Although the Dow hit the vaunted 10,000 mark yesterday, skeptics are still talking about a pullback sometime in the near future. Meanwhile, exchange traded funds (ETFs) continue to make gains. Which side of the fence are you on?
No, the economy is not completely out of the woods. Jobs are still being lost and consumers need to be coaxed with deep discounts to part with their money. That said, there are compelling reasons to be optimistic about the direction in which we’re headed.
Jeff Westmont for The Street has some points about why substantial gains could still be made from this current rally:
- Third- and fourth-quarter earnings could largely beat expectations. Companies are proving they can operate at lower revenue levels despite cost-cutting.
- So far in the third quarter, 80% of companies that have already reported have met or exceeded expectations.
- Retail sales over the last few months have demonstrated a slow, steady improvement. So has the performance of many industrial and technology companies.
- Consumer debt levels are down off their 2007 highs and consumer net worth is 30% higher than it was in 2002.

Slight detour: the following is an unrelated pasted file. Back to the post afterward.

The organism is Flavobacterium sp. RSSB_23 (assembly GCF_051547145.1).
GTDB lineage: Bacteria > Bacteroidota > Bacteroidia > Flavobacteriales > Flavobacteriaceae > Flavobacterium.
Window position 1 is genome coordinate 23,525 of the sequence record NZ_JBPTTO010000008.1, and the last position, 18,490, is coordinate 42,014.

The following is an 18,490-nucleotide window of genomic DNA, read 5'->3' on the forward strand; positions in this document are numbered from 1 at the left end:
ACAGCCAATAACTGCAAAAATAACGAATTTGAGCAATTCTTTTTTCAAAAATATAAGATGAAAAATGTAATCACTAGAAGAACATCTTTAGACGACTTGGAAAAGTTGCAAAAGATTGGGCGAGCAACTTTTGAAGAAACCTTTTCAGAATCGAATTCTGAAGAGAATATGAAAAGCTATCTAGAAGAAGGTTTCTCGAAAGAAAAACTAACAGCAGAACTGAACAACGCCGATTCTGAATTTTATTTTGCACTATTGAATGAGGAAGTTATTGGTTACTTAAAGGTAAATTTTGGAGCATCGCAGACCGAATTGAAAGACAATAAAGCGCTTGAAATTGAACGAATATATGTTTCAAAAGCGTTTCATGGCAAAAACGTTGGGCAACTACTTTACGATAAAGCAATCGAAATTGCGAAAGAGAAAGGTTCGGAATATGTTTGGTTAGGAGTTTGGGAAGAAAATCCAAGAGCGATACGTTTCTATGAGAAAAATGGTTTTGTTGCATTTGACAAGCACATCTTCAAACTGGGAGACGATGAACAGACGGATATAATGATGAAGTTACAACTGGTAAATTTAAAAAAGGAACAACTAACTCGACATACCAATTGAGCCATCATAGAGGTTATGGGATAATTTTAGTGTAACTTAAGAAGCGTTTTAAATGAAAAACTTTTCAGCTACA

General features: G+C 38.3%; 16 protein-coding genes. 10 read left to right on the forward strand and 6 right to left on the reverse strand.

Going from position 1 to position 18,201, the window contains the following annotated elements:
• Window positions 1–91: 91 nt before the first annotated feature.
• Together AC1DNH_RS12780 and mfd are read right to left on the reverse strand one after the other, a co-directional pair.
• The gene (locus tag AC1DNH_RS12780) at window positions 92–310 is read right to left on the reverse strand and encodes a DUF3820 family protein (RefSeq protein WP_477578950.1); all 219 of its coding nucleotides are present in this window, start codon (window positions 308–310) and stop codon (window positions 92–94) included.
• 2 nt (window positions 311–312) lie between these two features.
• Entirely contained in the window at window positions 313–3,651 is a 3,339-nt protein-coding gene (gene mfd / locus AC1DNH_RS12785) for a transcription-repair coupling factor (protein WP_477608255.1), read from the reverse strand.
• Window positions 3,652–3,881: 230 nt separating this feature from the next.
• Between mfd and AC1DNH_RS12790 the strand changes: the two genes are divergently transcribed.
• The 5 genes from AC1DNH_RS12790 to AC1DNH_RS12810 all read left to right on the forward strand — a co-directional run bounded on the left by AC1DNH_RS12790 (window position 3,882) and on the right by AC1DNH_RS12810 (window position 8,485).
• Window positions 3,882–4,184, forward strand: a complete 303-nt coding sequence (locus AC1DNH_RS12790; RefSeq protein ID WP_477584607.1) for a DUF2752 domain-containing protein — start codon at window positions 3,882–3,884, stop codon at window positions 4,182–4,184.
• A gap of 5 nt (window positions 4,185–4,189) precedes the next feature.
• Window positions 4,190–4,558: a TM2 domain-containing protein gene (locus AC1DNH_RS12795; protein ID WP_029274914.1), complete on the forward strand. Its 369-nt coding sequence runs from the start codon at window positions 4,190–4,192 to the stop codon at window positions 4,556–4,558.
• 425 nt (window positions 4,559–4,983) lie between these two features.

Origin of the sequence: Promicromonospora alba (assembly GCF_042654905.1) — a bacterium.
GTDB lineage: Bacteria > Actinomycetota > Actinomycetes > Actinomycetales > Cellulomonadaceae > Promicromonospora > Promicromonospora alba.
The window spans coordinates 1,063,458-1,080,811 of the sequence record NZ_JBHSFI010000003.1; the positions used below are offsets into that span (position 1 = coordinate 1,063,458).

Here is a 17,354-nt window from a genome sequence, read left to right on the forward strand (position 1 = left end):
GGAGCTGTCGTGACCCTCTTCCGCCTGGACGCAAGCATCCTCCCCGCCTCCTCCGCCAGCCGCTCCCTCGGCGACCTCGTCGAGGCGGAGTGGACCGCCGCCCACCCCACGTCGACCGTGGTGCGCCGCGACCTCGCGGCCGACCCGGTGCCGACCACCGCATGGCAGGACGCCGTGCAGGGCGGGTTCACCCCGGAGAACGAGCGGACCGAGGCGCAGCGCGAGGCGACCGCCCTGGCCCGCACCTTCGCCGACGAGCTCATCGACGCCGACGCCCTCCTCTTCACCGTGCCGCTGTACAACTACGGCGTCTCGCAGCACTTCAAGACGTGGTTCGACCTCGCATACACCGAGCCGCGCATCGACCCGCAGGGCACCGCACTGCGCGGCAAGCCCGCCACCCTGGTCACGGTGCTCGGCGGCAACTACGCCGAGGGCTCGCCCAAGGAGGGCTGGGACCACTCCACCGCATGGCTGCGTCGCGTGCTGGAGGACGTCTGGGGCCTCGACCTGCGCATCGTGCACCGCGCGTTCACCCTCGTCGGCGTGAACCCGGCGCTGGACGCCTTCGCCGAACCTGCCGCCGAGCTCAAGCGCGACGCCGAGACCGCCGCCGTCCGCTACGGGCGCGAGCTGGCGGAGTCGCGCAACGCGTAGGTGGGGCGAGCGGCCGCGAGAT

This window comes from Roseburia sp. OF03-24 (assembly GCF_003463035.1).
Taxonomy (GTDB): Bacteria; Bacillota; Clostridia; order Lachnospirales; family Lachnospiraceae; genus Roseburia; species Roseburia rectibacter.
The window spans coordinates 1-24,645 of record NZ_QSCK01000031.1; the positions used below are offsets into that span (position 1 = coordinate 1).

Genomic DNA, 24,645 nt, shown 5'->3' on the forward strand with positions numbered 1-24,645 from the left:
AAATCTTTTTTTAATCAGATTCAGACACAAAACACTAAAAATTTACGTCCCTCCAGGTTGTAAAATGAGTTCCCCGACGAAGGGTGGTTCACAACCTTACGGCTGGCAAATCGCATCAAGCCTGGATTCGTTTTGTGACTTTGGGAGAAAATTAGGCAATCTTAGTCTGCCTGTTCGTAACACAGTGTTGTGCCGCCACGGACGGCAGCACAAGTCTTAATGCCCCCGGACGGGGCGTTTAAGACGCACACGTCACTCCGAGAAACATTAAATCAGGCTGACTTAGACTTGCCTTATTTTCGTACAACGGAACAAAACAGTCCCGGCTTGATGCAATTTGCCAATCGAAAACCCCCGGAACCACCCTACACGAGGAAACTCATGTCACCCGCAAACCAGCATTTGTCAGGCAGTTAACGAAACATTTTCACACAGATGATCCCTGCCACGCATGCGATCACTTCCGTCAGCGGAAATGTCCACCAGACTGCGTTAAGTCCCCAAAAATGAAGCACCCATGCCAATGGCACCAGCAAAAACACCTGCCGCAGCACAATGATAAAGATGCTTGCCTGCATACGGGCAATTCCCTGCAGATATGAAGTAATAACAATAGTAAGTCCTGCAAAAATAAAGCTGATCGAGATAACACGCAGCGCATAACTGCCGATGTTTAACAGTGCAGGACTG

- Lower interest rates, food prices and commodity prices have all supported disposable income. Housing affordability is up and inventories are below 2006 levels.
- Nearly 50% of the revenue of the S&P 500 companies is international. Since the rest of the world will probably grow faster than the United States, the companies should benefit even if our own economy stays sluggish.
- Historically, unemployment peaks 12-14 months after the stock market bottoms.
Despite the positive signs, there’s a lot of pessimism out there. But those who have stayed out of the rally while fearing a correction have not only been left disappointed, but they’ve missed out on gains. ETFs that track major benchmarks are 10%-14% above their 200-day moving averages, while global benchmarks are nearly 25% above. (How emotions can hurt you).
To have the confidence to buy this rally, consider entering the markets with a strategy in which you’re protected on the downside.